I have three points to make about today’s progress at the east end of Tradd Street. First, the student archaeologist continued to carefully work their way down through the layers of sediment surrounding the remnants of the redan. As we found last year, there is an area of brick debris in the area immediately east of the remaining wall, representing the demolition of the upper levels of the wall ca. 1784–85. Amidst the area of rubble and earth just south of the redan the students also uncovered a large fragment of an eighteenth-century ceramic plate, probably royal creamware. I’m including two photos of the plate—one showing its physical context and a closer view.

redan_sideexcavating_unitroyal_creamware_plate

Tuesday_artifactsThis object brings me to today’s second point, that large number of ceramic, glass, tile, shell, and bone artifacts found at this site all represent kitchen-related activities. This fact seems perfectly in keeping with the presence of the Lower Market at the east end of Tradd Street between 1750 and 1800. There may be some people that are disappointed that we’re not finding buttons, buckles, coins, and other metal objects, but the archaeologists are very pleased with the consistency of the found materials.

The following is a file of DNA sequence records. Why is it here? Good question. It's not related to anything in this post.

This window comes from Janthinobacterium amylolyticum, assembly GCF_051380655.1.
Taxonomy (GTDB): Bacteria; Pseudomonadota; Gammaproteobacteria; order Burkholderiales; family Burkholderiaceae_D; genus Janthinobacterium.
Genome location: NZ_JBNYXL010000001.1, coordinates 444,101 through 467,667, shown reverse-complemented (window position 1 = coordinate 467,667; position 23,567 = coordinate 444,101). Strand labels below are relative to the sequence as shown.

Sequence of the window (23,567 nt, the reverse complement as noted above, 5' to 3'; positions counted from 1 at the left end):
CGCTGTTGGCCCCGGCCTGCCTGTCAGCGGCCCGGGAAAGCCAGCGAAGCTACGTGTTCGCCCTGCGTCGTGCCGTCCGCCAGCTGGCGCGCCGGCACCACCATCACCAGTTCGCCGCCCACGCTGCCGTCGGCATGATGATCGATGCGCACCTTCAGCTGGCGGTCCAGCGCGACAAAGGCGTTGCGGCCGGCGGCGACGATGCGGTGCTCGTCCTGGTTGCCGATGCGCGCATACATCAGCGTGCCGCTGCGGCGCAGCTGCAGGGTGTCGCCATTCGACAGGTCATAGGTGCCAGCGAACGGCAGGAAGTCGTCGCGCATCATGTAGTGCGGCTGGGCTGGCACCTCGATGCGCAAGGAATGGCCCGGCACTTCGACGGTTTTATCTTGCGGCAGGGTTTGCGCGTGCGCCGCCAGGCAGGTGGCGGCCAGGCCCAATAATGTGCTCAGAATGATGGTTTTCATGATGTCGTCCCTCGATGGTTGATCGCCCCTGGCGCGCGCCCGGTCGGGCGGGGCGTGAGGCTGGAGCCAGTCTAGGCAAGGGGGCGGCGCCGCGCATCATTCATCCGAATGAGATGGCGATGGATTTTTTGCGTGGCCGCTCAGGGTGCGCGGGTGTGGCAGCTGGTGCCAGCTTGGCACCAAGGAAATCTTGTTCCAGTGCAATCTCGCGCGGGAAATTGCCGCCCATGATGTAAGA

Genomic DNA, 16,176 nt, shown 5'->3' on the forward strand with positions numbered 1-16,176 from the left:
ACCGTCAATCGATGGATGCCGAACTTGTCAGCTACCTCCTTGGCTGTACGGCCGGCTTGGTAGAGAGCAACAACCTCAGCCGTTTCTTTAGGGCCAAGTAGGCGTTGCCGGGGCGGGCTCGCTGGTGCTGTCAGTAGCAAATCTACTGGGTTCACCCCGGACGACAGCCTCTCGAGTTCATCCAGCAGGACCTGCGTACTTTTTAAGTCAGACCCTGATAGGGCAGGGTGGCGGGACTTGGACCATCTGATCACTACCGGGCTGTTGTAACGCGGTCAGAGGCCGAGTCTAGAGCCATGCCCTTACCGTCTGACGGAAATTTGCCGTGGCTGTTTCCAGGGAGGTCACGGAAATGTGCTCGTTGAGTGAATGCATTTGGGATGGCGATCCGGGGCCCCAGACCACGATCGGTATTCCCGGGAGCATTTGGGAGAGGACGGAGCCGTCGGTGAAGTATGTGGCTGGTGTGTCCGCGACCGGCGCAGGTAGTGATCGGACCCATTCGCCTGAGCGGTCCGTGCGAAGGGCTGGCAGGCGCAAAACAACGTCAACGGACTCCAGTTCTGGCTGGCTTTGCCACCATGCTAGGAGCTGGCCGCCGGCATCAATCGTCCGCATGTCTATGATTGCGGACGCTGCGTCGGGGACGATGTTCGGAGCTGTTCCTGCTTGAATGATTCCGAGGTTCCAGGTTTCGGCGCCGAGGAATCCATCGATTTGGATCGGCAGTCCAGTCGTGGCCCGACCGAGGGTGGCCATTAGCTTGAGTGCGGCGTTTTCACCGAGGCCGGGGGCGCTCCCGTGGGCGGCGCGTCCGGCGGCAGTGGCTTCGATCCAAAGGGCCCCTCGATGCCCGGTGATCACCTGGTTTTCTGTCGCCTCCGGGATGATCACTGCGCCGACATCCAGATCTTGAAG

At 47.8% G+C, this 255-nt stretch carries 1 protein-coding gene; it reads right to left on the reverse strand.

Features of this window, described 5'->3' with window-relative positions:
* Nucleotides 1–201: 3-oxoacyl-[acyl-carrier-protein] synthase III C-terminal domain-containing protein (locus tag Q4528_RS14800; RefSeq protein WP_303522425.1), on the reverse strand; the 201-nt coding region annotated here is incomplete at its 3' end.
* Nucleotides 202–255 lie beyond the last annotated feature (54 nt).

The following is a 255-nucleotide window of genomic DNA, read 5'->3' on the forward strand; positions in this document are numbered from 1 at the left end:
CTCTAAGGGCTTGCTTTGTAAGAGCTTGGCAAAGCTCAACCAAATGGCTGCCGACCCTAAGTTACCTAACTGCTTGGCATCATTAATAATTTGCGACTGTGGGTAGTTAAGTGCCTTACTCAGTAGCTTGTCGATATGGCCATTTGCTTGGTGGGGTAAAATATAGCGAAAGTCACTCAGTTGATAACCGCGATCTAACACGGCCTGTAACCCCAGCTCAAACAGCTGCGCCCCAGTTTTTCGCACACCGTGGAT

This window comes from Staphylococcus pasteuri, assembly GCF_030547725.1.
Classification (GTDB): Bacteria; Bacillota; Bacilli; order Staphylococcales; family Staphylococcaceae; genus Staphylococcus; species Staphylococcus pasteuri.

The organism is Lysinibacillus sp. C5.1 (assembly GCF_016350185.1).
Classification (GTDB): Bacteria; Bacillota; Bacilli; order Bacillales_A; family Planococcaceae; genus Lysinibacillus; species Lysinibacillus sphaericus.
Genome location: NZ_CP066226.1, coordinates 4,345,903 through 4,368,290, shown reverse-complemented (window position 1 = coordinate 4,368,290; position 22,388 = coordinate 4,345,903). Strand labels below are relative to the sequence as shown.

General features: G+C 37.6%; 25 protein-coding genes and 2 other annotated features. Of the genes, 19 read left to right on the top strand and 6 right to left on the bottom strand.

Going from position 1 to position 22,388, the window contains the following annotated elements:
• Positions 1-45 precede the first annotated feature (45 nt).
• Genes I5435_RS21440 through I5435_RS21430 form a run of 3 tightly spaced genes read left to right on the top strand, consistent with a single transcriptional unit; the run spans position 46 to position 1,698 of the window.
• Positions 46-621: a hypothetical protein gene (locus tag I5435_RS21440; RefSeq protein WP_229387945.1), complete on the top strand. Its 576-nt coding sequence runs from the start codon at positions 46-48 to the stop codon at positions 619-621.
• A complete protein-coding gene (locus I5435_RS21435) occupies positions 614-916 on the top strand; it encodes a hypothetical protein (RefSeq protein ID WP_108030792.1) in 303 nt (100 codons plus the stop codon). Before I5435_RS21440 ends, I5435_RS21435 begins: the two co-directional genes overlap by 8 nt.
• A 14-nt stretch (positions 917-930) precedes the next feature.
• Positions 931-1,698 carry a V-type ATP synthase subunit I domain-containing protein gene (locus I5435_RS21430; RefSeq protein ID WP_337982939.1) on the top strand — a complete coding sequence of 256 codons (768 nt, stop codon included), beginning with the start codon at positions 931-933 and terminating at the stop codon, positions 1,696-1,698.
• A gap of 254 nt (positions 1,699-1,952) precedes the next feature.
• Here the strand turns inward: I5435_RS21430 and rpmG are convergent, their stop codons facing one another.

New_unitFinally, I’ll point out that the archaeologists opened a new unit at the western edge of the dig site. This was done for one principal reason—to determine whether or not the large foundation wall of the extinct building known as Vanderhorst’s North Row, which we located on the first day of this dig, extended westward through the rest of the site. Unfortunately for our purposes, the new unit revealed that the foundation does continue westward, and thus its construction ca. 1805 probably obliterated part of the southwestern wall of the old redan. At least now we know!

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